2-D materials usher in a renaissance of high-tech innovations
The future of medicine, computing, and energy optimization lies in two-dimensional materials, engineer Deji Akinwande told an audience of science writers gathered for a conference in Memphis, Tenn. on Oct. 22.
It’s been 12 years since Andre Geim and Konstantin Novoselov won the 2010 Nobel Prize in physics for the isolation of graphene, the thinnest and one of the strongest nanomaterials known in the universe. Since then, research on its applications has grown exponentially, explained Akinwande, a professor in the Department of Electrical and Computer Engineering at the University of Texas at Austin, during the Council for the Advancement of Science Writing’s New Horizons in Science briefings at the ScienceWriters2022 conference.
The applications of graphene and other two-dimensional materials like molybdenum disulfide and hexagonal boron nitride range from sensors to measure air quality, the presence of explosive and toxic gases and humidity levels, to high-tech cameras with enhanced night vision and biosensors that could increase the precision, speed, and accuracy of viral testing.
At the beginning of the COVID pandemic, Akinwande joined forces with the San Diego-based biotechnology company Cardea Bio to develop multi-diagnostic testing devices. Their idea is to attach linker molecules to a sensor to connect it with antibodies or other chemical substances that will react to a sample and identify viruses. Because the technology is electronic, made of tiny transistors that respond to changes in a molecule’s electrical charge, results appear very quickly.
Graphene biosensors can simultaneously test for influenza, SARS-CoV2 and other viruses and their variants to determine the cause of a patient’s symptoms more accurately. “There’s a concern that many viruses may have similar symptoms,” said Akinwande.
Wearable sensors for diagnosis, prediction, and prevention
The platform is so versatile and sensitive that it could lead to the development of testing devices that sample breath to diagnose COVID-19 and other diseases. “You can achieve the results in 10 seconds. Not just for COVID but for other emerging threats,” Akinwande said. The benefits also extend to telemedicine diagnosis. There are more and more wearable devices that measure people’s vital signs and send them to the doctor’s office electronically.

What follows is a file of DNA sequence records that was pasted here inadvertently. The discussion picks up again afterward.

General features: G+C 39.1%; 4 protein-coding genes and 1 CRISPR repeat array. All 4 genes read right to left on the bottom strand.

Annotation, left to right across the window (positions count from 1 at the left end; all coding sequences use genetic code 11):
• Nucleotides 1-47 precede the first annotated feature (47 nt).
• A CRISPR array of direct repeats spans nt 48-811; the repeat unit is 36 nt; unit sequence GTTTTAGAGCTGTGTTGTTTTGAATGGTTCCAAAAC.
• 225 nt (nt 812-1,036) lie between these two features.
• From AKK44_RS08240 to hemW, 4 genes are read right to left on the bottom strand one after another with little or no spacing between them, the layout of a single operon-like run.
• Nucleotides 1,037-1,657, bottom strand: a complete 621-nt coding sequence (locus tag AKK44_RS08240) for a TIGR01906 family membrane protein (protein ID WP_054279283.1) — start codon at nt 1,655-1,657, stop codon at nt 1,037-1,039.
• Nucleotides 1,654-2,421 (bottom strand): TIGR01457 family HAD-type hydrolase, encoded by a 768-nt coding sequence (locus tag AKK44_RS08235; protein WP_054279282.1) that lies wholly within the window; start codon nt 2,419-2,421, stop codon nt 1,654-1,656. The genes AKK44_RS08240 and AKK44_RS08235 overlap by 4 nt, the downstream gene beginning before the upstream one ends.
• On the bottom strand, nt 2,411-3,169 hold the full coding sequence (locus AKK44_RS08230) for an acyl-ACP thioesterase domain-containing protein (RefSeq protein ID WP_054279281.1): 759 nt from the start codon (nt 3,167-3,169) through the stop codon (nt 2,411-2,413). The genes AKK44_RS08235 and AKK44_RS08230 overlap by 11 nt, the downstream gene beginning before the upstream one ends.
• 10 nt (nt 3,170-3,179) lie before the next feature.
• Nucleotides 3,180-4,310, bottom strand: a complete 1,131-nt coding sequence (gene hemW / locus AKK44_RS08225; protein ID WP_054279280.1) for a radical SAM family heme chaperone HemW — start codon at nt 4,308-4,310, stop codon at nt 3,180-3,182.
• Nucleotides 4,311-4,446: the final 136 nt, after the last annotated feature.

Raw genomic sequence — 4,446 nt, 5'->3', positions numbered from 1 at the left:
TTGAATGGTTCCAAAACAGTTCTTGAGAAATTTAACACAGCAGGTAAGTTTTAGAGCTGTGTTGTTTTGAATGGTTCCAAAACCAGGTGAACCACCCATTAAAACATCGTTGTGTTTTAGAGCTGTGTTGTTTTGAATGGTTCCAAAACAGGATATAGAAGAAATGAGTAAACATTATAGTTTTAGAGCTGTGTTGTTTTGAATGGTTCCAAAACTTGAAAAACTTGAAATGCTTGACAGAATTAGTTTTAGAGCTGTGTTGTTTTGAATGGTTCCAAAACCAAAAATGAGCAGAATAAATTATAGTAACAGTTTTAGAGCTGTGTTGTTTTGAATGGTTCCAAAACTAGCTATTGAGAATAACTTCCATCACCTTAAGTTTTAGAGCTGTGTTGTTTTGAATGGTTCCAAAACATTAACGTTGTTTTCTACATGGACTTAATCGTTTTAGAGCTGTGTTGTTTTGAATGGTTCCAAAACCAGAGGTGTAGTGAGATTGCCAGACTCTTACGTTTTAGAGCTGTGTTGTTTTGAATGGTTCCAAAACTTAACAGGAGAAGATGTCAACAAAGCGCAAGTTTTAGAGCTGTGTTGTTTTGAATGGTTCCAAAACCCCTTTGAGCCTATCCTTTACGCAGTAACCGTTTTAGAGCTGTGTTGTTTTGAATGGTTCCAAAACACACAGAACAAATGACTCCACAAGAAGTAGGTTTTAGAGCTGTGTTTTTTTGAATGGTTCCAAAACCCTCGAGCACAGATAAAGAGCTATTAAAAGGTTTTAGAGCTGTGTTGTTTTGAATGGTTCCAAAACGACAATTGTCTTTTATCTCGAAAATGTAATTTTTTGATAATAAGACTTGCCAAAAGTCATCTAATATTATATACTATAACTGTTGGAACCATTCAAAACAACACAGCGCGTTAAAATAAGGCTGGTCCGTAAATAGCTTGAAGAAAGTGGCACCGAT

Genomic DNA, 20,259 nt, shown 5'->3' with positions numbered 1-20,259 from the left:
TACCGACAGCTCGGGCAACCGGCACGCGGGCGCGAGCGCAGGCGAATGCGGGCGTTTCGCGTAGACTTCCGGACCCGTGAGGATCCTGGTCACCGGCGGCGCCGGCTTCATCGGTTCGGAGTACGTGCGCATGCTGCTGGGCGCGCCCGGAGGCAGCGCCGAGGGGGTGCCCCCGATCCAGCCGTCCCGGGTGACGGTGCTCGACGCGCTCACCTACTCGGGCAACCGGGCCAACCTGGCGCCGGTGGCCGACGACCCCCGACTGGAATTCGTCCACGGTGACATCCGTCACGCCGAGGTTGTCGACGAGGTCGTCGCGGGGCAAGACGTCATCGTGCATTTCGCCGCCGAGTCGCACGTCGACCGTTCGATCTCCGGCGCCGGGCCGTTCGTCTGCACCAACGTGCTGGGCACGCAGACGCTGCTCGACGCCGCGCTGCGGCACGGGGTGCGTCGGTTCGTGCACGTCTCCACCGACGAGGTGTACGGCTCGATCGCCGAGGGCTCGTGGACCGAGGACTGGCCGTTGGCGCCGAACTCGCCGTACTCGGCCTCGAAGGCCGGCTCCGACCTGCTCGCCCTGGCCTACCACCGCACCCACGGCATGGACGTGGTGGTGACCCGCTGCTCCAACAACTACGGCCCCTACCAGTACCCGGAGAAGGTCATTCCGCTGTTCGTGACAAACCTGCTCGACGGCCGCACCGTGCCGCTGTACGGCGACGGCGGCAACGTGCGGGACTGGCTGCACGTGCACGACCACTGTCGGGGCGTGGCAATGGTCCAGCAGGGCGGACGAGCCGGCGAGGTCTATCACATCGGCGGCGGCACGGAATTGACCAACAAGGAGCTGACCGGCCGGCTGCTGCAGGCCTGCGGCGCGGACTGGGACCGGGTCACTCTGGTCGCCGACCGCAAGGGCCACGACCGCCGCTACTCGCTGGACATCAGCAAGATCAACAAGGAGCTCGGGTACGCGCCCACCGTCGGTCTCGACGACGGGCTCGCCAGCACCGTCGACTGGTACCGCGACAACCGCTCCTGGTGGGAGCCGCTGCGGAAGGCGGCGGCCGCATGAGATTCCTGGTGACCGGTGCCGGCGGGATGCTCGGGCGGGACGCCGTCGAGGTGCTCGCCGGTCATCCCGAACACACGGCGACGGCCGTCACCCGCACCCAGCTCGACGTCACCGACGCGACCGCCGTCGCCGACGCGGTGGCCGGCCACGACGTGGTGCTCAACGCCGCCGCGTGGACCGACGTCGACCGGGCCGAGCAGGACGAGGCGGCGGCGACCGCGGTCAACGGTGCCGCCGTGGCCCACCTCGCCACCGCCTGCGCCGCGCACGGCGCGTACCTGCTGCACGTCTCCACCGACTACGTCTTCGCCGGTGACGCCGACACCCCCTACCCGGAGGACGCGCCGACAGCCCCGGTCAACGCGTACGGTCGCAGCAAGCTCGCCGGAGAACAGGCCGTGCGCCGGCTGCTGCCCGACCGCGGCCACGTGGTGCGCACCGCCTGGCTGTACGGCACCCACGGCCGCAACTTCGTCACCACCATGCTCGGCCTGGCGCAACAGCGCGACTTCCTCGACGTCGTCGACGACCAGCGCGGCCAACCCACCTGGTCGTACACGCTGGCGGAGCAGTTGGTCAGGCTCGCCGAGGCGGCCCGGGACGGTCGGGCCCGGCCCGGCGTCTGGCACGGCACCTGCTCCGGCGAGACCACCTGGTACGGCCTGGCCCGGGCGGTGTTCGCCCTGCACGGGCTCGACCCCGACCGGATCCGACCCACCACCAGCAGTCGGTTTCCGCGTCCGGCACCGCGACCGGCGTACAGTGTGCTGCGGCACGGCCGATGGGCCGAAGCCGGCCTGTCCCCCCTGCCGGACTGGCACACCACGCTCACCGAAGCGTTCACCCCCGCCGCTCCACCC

Akinwande likes to think of the human body as an electrical machine. The heart’s electrical signals, for example, provide information about the health and well-being of the person. This branch of medicine, called electrophysiology, has long relied on invasive and sometimes painful procedures, such as inserting wires and electrodes through catheters to measure electrical activity through the blood vessels that enter the heart.
Not any more. “In my lab, we use electronic tattoos instead of [the] big cables that you may experience in the hospital,” Akinwande said.
Akinwande and his colleagues place the tattoos on different parts of the body and measure the signals sent to a computer. Using machine-learning techniques to interpret the signals in context, they can differentiate between an event such as a workout session, where elevated blood pressure is normal, and one that needs immediate attention, such as a blood-pressure spike in the middle of the night.
Gathering enough data about a person could lead to predictive and preventive medicine. It can also help doctors sense the vital signs of a patient even when they’re not in the same place. Yet gathering more data requires higher energy consumption.
Experimental data from the Semiconductor Industry Association showed that in less than 20 years, the energy consumption generated by information and communication technologies will exceed the available energy produced in the world. “This is an energy catastrophe,” Akinwande said. That’s why there are great efforts to make electronic systems more energy-efficient.
One of these efforts is neuromorphic computing, which takes inspiration from how the human brain processes great quantities of data with low energy consumption. Building computers that mimic the brain in this way, Akinwande said, will depend on the development of 2D materials. The physical properties of these materials can easily be modulated by various stimuli, enabling them to serve as the synapses in a future neuromorphic computer.
Research into the uses of these materials is just beginning. There are many policy dilemmas, starting with how a patient’s personal data is protected when all our vital signs end up in a networked cloud of computers. Science also needs to solve some conundrums, such as how to achieve energy efficiency while increasing the amount of data we process, something Akinwande called the catch-22 of the field.
Still, Akinwande told the science writers, this is a very exciting time to do this research.